How To Argue With Trump Supporters In Your Family This Thanksgiving (And Yes, You Have To)

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I'm not going to lie, I like to argue. And you know what? I'm good at it. I take on Donald Trump and his terrible policies for a living, and I'm not afraid to go head-to-head with any of his minions. And do you know why I'm not scared? I worked in the Obama White House. I spent years of my life crafting policies that protected the most vulnerable Americans. Every man, woman, and child in this country should have a shot at the American dream, and I'll be damned if I let anyone convince me otherwise.

This Thanksgiving, like so many Thanksgivings before it, American families will gather to remember all that they’re thankful for. Some will give thanks for the love of their family and friends, some for the support they received during a particularly difficult time, and some may be thankful for President Trump.

Even though he didn’t win the popular vote, he did win the electoral college and become the 45th president of the United States. His supporters are out there, and you might even be related to one of them. So this Thanksgiving, between discussions of mashed potato recipes and the latest cousin engagement, you might find yourself seated next to a Trump supporter.

That’s why you need to be prepared to have a conversation with your family members about politics this year. You need to be able to articulate, clearly and compassionately, why Trump is bad for our country, and how his actions after taking office are actually making America terrible again. If we’ve learned anything in 2017, it’s that if you don’t stand up for what’s right, you are complicit in what’s wrong. And because I like to argue, I’m going to tell you just how to do it — and win.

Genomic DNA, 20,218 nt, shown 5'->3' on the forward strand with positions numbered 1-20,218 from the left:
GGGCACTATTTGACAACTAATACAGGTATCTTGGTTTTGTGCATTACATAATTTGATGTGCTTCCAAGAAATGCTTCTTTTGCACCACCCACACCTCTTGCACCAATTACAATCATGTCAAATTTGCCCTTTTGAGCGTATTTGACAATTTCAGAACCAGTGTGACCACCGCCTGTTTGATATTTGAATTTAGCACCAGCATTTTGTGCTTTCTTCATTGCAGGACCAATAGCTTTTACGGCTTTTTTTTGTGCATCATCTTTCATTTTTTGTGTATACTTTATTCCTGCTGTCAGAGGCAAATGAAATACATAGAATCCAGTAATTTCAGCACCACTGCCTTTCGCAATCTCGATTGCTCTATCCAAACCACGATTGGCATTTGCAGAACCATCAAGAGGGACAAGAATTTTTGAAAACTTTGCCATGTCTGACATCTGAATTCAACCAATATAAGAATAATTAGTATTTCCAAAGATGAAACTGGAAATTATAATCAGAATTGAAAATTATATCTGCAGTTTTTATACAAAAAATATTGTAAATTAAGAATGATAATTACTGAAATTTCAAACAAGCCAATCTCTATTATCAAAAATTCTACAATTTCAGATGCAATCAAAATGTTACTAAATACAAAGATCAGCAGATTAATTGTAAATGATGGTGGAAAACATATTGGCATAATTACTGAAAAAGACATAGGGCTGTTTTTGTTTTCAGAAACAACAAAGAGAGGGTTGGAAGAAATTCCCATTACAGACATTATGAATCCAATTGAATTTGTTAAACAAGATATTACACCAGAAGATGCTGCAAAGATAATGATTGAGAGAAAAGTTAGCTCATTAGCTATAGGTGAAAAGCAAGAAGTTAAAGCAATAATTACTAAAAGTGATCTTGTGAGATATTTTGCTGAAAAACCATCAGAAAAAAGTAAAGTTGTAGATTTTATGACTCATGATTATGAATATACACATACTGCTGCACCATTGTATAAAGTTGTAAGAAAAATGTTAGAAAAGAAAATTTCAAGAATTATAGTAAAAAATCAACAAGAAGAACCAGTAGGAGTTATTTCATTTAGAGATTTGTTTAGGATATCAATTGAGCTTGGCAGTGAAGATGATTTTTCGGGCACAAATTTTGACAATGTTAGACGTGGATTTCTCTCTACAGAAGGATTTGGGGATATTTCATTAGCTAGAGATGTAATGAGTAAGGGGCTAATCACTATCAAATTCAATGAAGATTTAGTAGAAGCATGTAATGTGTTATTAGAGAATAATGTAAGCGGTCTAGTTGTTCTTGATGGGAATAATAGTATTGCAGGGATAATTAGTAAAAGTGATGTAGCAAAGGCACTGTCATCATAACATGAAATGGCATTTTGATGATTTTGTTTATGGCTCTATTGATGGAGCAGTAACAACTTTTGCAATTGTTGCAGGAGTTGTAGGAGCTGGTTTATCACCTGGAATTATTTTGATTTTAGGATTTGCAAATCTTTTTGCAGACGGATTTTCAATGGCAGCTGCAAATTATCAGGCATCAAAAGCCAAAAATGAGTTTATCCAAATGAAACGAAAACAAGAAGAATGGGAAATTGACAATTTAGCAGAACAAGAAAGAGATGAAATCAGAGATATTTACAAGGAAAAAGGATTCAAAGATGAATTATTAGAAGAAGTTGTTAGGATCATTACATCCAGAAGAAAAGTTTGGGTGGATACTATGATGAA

Argument One: When your relative says, “Politics don’t belong at the Thanksgiving table.”

Look, I get it. Politics isn’t the most comfortable discussion topic with family, especially if you know they disagree with you, and especially if some of your family members enjoy some sort of privilege. You might be even less eager to talk about politics with them than they are with you. But that’s also why you need to do it.

If your family is white, you really need to be prepared. Here’s why: Trump won a majority of the white vote. More so than any other racial or ethnic group, if your relatives are white, you’ll probably have a Trump voter at your Thanksgiving feast. No matter what, you need to be ready and willing to engage those family members. You also need to be willing to go head-to-head with the relatives who defend themselves by saying they didn’t vote for Trump, but may still support some of his actions or haven’t taken a strong stance against him.

We’re less likely to regularly interact with people who disagree with us than ever. That means there’s less and less room to understand where another person is coming from — and less opportunity than ever to change their minds. If you live in a liberal city, initiating a conversation about Trump at your Thanksgiving dinner table might be more valuable than anything you’ve shared on Facebook.

Let’s be clear: These aren’t normal times. Normal standards of decency don’t apply. Trump threw those standards out the window when he said he’d “grab [women] by the pussy,” when he made fun of a reporter with a disability, when he tried to ban travelers from seven majority-Muslim countries. The stakes are simply too high to sacrifice conversation for comfort.

This also comes back to privilege. If your family is white, or wealthy, or any other kind of privileged, you might not feel as compelled to interrupt your turkey and gravy to speak up. That’s exactly why you have to. The people who have the most to lose are already doing all they can to stop Trump. We must all act with the same urgency, especially if you or your family is privileged, because when one of us is unsafe because of our skin color, or sexual orientation, or gender identity, all of our values are threatened.